Part 17 in our series A to Z Considerations for Seating & Wheeled Mobility: A Quick Reference Clarifying Confusion Around CRT. See Part 1, Part 2, Part 3, Part 4, Part 5, Part 6, Part 7, Part 8, Part 9, Part 10, Part 11, Part 12, Part 13, Part 14, Part 15, and Part 16.
Last week, we wrapped up our discussion of a general look at Group 2 power wheelchairs and who may qualify for this type of power mobility device. This week, we continue to “climb” the ladder to the next rung: Group 3 power wheelchairs.
Under Medicare guidelines, in order to qualify for a Group 3 power wheelchair, the client must have: a neurological diagnosis, myopathy, or a congenital skeletal deformity.
*TIP: Although these are Medicare’s guidelines, remember to always fight for what you feel actually meets your patient’s needs and provides the greatest level of independence. Certainly, your request for a higher-level base will not always get approved, but, if you document the need very well, it CAN get approved. Also, I have had great success with private insurance getting the higher-level chair approved through proper justification and documentation.
Common Diagnoses for Group 3 Power Wheelchair:
- Spinal Cord Injury
- Traumatic Brain Injury
- Stroke with Hemiplegia
- Multiple Sclerosis
- Progressed Parkinson’s
- Cerebral Palsy
- Muscular Dystrophy
- Osteogenesis Imperfecta
So, what exactly makes a Group 3 power wheelchair different from a Group 2 chair?
Group 3 power wheelchairs requirements and attributes:
- Require both the involvement and assessment of a PT/OT as well as a RESNA certified assistive technology professional (ATP) in ADDITION to the written order and justification from a referring physician.
- Have larger batteries that are meant to last all day before needing to be charged, a bonus for active users who rely solely on this device as their means of mobility.
- Offer higher speeds (up to 6 mph) for improved community access and navigation.
- Bases have improved suspension and are intended for clients who require this device for both indoor and outdoor use. The improved suspension allows improved security and decreased risk of the chair “tipping” on uneven terrain and ramps, reduces driving fatigue by providing a smoother ride, and decreases the risk of spasms and tone triggered by vibrations and unwanted movement within the chair itself.
- Have much improved climbing capability in order to safely navigate thresholds, curbs, and other obstacles both indoors and out.
- Increased electronics capabilities with the ability to accommodate as many power seat functions as your client needs for functional independence, skin management, and safety, i.e. power tilt, power recline, power elevating leg rests, and power elevate/power adjustable seat height.
- The ability to interface with any type of alternative drive control, i.e. head-array or sip-and-puff.
- The ability to program different drive profiles based on varying environments to ensure optimal performance within each environment regularly navigated by your client.
- Available in mid-, front-, and rear-wheel drive options.
- Certain manufactures offer additional power seat options such as power elevate/power adjustable seat height (up to 12”), anterior tilt (up to 20 degrees), and ActiveReach (trademarked under Permobil, which is a combination of power seat elevation WITH anterior tilt to improve access to the environment, i.e. reaching into cabinets, assisting with transfers, or reaching forward to work at a desk or cook on a stove top).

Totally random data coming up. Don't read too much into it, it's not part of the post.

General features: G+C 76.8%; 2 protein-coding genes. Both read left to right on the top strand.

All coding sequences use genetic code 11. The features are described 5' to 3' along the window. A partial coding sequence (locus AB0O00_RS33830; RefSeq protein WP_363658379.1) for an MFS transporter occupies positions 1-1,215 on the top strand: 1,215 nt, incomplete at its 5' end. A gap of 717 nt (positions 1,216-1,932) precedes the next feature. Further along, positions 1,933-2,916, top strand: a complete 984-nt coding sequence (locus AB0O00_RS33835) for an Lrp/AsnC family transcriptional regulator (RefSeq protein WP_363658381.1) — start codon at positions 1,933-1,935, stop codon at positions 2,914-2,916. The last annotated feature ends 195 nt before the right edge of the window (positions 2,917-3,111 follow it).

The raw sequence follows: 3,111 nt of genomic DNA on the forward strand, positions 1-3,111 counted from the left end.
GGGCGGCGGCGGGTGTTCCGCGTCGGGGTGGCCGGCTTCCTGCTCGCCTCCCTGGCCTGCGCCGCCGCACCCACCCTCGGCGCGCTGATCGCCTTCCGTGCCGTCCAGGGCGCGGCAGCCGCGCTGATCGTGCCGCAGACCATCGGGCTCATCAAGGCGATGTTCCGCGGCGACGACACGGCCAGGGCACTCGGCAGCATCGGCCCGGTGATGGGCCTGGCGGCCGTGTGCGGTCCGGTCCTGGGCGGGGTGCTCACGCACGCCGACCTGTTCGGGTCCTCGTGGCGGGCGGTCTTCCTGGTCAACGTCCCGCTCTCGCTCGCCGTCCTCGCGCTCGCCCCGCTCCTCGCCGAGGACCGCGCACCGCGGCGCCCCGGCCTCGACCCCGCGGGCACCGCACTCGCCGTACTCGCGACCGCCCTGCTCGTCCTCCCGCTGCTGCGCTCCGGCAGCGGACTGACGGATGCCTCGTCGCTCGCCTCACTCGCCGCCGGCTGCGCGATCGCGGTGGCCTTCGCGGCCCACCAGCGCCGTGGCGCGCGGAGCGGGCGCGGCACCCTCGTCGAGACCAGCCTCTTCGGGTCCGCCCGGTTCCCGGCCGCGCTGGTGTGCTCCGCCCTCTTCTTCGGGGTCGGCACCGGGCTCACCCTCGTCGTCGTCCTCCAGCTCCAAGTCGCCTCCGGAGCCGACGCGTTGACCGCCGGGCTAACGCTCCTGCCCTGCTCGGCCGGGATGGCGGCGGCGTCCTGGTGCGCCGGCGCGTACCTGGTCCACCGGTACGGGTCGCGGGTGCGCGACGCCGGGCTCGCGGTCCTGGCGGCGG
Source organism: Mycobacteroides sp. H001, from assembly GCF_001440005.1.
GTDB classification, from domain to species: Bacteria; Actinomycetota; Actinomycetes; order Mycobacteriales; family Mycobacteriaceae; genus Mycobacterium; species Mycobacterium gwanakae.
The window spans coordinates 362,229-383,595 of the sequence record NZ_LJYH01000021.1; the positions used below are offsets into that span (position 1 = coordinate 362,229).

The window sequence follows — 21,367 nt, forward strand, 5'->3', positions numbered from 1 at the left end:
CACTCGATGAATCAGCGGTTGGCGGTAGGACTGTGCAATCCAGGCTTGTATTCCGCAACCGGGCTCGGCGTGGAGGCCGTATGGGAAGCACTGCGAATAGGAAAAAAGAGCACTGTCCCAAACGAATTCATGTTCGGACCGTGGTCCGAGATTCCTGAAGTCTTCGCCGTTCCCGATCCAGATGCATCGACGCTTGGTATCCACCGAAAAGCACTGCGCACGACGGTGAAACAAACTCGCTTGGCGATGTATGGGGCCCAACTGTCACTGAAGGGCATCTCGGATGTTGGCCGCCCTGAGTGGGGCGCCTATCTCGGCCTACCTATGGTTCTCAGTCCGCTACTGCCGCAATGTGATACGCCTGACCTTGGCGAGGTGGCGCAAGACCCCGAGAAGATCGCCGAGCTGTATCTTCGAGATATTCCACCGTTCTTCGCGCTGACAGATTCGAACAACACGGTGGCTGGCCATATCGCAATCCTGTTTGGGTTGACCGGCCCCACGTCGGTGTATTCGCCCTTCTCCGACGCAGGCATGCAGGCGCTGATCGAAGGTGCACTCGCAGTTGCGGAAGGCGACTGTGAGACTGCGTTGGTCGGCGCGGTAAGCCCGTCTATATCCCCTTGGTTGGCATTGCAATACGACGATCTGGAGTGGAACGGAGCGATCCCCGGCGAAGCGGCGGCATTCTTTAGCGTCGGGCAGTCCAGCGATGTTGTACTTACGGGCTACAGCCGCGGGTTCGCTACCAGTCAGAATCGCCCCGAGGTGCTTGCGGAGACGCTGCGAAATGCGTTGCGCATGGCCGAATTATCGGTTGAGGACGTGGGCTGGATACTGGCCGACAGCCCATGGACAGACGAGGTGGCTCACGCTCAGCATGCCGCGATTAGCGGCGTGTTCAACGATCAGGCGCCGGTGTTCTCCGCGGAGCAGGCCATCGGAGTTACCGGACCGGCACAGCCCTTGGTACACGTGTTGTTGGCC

Active Reach on Group 3 Chair
In a later post, we will discuss the various power options on chairs and when/why these may be appropriate for our clients!
*TIP: If the client does not currently need these additional features, a Group 3 base can be ordered with “expandable electronics” so these items can be added down the road, if needed. However, remember that the chair is intended to last approximately 5 years. So, if you anticipate that your client will need these additional features within the lifetime of the chair, go ahead and request and justify the need for them NOW!
Also, Permobil, specifically, is now offering additional technology tools on Group 3 power wheelchairs to improve the quality of life for the end-user such as:
- Virtual Seating Coach automatically reminds the client when, how often, how long, and what positions to perform for pressure relieving techniques that the clinician has electronically pre-set in the client’s smart phone application .
- Permobil Connect is a technology that allows dealers and manufacturers to assess any issues with the chair without actually having to look at the chair in person. This way dealers only have to make a single trip to the client to repair the actual issue!
FINALLY, we reached the top of the ladder and have completed our discussion of the available options for Medicare beneficiaries! However, some private insurers, as well as the VA, will provide up to Group 4 power wheelchair bases. Next week, we will conduct a brief overview of Group 4 power wheelchairs. I hope to see you then!
Lindsey Sharpe, PT, DPT
Lindsey Sharpe graduated with a BA in Exercise and Sport Science from the University of North Carolina at Chapel Hill in 2007 and with her Doctor of Physical Therapy from Elon University in 2010. Lindsey was a practicing clinician for seven years primarily focusing on neurological conditions and wheelchair seating and positioning.
Lindsey was first introduced to wheelchair seating and positioning during her time on the spinal cord injury team at the University of Virginia's acute rehab hospital where she discovered her interest in and passion for this niche in the therapy world. Lindsey went on to open a brand-new seating clinic with Carolinas Healthcare System in Concord, NC where she advanced her knowledge and skills performing both inpatient and outpatient seating evaluations for clients of all ages having a variety of diagnoses.